The NIH Director
NIH Sets Forth Vision for Reengineering Translational Science (Podcast Transcript)
Hello I'm Dr. Francis Collins, the director of the National Institutes of Health. It's an exciting time in biomedical research. There's been a deluge of discoveries in the last few years about the molecular basis of diseases, from rare diseases to common ones to neglected diseases of the developing world. For all of those, we're using some of the new tools to uncover at a much more precise level than we've ever had before knowledge about why that disease strikes certain people. In fact, there are over 4000 diseases for which we now have information, many of those just really discovered in the last few years. The bad news is we only have therapies available for a few hundred of those and the rest are waiting there for something to be done.
This seems like a great scientific opportunity and yet it's a challenge because the pathway from discovering the molecular cause of a disease to developing a treatment and getting it tested and approved often stretches out to 10 or 15 or 20 years, and the success rate in actually succeeding at that is also dauntingly low. It seems like time to look at that issue of developing new drugs and see if there might be a better way, and that's what NIH now is proposing to do. It's to form a new entity called the National Center for Advancing Translational Sciences and bring together in this organizational structure some of the best and brightest minds to see if there's a way that we could look at that therapeutic development pipeline in a new way. Maybe like an engineer would, identifying where the bottlenecks are and trying to apply some of those really remarkable innovative skills of the scientific community to see if we could knock down some of those barriers.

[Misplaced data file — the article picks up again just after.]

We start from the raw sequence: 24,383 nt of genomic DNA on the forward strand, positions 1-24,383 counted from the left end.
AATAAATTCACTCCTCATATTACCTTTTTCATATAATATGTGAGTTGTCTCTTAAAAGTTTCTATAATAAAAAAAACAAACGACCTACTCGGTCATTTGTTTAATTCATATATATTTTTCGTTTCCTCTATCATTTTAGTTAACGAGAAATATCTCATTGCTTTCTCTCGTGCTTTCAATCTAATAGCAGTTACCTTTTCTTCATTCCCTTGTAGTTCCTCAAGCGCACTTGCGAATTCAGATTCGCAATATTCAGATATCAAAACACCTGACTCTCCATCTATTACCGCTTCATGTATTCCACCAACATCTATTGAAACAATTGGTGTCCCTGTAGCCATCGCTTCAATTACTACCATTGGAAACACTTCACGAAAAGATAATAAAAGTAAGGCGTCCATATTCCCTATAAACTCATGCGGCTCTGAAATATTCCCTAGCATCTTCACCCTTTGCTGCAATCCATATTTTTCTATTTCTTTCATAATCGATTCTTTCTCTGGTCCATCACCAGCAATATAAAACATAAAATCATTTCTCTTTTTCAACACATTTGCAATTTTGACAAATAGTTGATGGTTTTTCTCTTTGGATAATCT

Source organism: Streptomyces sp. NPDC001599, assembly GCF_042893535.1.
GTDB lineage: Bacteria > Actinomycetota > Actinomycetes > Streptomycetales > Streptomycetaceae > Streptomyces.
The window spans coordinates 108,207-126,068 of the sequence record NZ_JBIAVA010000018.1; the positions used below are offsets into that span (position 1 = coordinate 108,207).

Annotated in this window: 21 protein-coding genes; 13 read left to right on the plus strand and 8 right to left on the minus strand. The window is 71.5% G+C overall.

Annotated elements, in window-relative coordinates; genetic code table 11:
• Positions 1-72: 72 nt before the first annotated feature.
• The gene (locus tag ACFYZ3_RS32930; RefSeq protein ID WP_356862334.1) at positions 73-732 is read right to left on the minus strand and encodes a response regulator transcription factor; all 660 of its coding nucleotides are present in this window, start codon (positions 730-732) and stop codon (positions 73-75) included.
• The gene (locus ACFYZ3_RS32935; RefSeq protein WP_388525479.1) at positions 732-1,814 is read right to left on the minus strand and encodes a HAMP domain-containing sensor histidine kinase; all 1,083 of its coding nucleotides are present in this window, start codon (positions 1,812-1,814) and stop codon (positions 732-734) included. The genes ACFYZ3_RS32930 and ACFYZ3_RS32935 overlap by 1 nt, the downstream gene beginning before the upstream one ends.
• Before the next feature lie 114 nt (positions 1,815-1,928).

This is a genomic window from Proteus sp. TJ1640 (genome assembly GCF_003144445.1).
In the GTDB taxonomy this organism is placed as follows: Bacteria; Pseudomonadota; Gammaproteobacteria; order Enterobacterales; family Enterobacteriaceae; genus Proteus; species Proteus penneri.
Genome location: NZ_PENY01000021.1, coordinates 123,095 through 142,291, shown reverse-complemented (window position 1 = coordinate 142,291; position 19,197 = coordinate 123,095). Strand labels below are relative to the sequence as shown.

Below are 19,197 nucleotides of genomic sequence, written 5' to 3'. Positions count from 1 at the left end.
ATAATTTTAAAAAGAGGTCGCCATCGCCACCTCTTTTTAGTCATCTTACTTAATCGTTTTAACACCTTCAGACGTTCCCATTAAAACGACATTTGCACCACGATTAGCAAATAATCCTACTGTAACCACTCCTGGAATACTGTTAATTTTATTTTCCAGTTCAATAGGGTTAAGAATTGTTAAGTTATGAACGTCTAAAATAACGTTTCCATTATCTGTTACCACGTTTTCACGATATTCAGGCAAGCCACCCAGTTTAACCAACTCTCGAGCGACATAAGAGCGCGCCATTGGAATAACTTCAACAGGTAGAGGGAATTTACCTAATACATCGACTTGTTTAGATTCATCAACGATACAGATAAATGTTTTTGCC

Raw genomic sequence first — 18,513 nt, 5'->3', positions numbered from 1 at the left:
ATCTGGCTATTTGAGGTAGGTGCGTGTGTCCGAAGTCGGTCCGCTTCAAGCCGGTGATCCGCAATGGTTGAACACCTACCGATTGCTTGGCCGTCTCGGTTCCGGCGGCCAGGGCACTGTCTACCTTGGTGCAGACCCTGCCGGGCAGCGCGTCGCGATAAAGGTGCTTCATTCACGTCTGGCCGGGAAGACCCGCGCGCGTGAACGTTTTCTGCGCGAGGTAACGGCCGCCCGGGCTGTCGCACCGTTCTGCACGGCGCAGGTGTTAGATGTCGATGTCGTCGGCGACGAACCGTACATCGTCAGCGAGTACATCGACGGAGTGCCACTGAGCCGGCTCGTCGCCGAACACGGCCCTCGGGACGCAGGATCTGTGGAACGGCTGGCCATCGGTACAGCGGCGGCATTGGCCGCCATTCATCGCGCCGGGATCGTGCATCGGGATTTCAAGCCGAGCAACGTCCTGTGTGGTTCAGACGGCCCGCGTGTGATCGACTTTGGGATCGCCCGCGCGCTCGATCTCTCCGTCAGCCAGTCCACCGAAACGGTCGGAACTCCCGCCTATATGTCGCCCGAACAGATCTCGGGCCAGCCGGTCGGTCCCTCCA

Well what am I talking about? What kinds of things could be done? One of the things that we could do now with the computation capabilities that we have is instead of doing an exhaustive empirical screen to try to find the drug that looks like it might work in a disease, use what we've learned about the structures of proteins and other molecular information to do drug design on a computer, a virtual drugs design. Now efforts of that sort have been getting underway for some years, but it might be time to really push that forward in much more aggressive way.
Another idea, the way we currently decide whether a drug is safe to test in humans is the way we've been doing it for a long time, testing it animals. You could say it's tried, but I wouldn't say it's always true because actually there are times where that doesn’t give a good prediction. Maybe we could do better. Maybe we could use the new developments in tissue engineering to use human cells growing in laboratory dishes to assess whether a particular drug is going to be safe or not in a much closer representation of what would happen in a human patient, that would be quite valuable. If it could be shown to be highly predictive, it would also be faster and cheaper.